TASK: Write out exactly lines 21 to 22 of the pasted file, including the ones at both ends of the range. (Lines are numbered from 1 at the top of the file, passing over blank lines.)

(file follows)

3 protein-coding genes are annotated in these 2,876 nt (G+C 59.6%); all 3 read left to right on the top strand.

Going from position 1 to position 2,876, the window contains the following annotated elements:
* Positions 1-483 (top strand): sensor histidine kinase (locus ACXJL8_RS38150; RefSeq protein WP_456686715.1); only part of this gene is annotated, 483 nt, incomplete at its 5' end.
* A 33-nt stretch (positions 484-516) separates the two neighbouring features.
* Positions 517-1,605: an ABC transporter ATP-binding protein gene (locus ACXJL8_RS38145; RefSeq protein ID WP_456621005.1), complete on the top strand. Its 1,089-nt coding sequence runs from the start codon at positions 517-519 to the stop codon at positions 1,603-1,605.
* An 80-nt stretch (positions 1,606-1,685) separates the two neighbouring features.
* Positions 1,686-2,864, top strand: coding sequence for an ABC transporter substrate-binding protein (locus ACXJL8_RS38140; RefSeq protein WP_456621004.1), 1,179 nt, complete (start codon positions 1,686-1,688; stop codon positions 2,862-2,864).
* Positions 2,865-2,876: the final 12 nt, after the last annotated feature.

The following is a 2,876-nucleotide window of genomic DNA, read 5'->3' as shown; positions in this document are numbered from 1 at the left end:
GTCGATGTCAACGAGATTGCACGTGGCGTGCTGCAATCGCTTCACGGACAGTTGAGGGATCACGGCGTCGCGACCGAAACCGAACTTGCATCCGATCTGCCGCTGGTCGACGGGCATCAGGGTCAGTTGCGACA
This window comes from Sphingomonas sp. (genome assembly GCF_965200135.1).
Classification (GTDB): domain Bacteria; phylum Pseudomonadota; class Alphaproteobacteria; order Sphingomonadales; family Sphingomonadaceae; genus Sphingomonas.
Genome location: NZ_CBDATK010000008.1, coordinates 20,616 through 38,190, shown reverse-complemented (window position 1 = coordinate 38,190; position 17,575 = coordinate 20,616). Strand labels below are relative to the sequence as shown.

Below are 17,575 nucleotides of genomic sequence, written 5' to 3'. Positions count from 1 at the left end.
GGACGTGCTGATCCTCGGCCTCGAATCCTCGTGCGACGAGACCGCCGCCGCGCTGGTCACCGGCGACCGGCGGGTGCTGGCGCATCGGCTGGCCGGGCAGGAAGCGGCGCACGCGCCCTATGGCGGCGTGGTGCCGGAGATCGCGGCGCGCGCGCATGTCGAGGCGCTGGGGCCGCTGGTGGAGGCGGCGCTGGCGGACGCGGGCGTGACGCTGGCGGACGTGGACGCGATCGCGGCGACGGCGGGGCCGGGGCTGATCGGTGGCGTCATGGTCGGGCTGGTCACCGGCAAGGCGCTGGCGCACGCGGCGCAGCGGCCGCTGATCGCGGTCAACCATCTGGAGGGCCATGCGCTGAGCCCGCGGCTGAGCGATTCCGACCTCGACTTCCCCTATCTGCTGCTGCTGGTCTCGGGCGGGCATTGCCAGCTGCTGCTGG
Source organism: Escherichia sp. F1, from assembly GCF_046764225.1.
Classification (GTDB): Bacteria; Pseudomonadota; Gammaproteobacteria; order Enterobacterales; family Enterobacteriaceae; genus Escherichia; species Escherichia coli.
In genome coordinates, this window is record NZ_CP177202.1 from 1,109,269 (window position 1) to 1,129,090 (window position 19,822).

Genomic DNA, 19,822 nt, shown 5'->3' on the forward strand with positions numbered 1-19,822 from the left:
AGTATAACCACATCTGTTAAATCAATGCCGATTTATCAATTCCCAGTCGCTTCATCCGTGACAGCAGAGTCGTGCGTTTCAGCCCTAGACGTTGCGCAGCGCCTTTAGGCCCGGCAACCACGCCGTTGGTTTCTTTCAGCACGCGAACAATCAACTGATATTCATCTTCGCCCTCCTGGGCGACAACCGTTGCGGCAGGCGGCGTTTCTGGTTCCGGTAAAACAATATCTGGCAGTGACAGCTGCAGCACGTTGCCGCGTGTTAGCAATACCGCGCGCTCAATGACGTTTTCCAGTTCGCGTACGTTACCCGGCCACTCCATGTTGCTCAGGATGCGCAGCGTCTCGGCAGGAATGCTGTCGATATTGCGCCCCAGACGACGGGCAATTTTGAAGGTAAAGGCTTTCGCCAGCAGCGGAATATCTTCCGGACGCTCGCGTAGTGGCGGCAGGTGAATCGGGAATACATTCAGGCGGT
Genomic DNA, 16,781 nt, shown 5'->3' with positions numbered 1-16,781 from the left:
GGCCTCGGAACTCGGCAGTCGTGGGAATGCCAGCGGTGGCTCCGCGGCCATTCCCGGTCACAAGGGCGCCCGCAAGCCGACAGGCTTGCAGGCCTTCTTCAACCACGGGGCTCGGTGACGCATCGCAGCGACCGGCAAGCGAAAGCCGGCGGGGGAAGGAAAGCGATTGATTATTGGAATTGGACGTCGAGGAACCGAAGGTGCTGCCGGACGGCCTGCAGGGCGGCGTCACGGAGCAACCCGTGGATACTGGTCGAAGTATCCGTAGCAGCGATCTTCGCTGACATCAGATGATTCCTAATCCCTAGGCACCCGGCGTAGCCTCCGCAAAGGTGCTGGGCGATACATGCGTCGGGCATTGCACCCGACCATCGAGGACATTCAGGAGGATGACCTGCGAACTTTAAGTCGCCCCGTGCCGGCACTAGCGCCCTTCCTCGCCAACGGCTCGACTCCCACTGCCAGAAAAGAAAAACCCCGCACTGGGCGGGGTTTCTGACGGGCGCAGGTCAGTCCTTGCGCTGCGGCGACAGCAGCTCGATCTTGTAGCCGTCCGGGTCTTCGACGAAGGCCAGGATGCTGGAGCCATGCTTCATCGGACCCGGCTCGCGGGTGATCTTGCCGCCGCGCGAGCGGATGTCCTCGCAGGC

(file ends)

Genomic DNA, 16,781 nt, shown 5'->3' with positions numbered 1-16,781 from the left:
GGCCTCGGAACTCGGCAGTCGTGGGAATGCCAGCGGTGGCTCCGCGGCCATTCCCGGTCACAAGGGCGCCCGCAAGCCGACAGGCTTGCAGGCCTTCTTCAACCACGGGGCTCGGTGACGCATCGCAGCGACCGGCAAGCGAAAGCCGGCGGGGGAAGGAAAGCGATTGATTATTGGAATTGGACGTCGAGGAACCGAAGGTGCTGCCGGACGGCCTGCAGGGCGGCGTCACGGAGCAACCCGTGGATACTGGTCGAAGTATCCGTAGCAGCGATCTTCGCTGACATCAGATGATTCCTAATCCCTAGGCACCCGGCGTAGCCTCCGCAAAGGTGCTGGGCGATACATGCGTCGGGCATTGCACCCGACCATCGAGGACATTCAGGAGGATGACCTGCGAACTTTAAGTCGCCCCGTGCCGGCACTAGCGCCCTTCCTCGCCAACGGCTCGACTCCCACTGCCAGAAAAGAAAAACCCCGCACTGGGCGGGGTTTCTGACGGGCGCAGGTCAGTCCTTGCGCTGCGGCGACAGCAGCTCGATCTTGTAGCCGTCCGGGTCTTCGACGAAGGCCAGGATGCTGGAGCCATGCTTCATCGGACCCGGCTCGCGGGTGATCTTGCCGCCGCGCGAGCGGATGTCCTCGCAGGC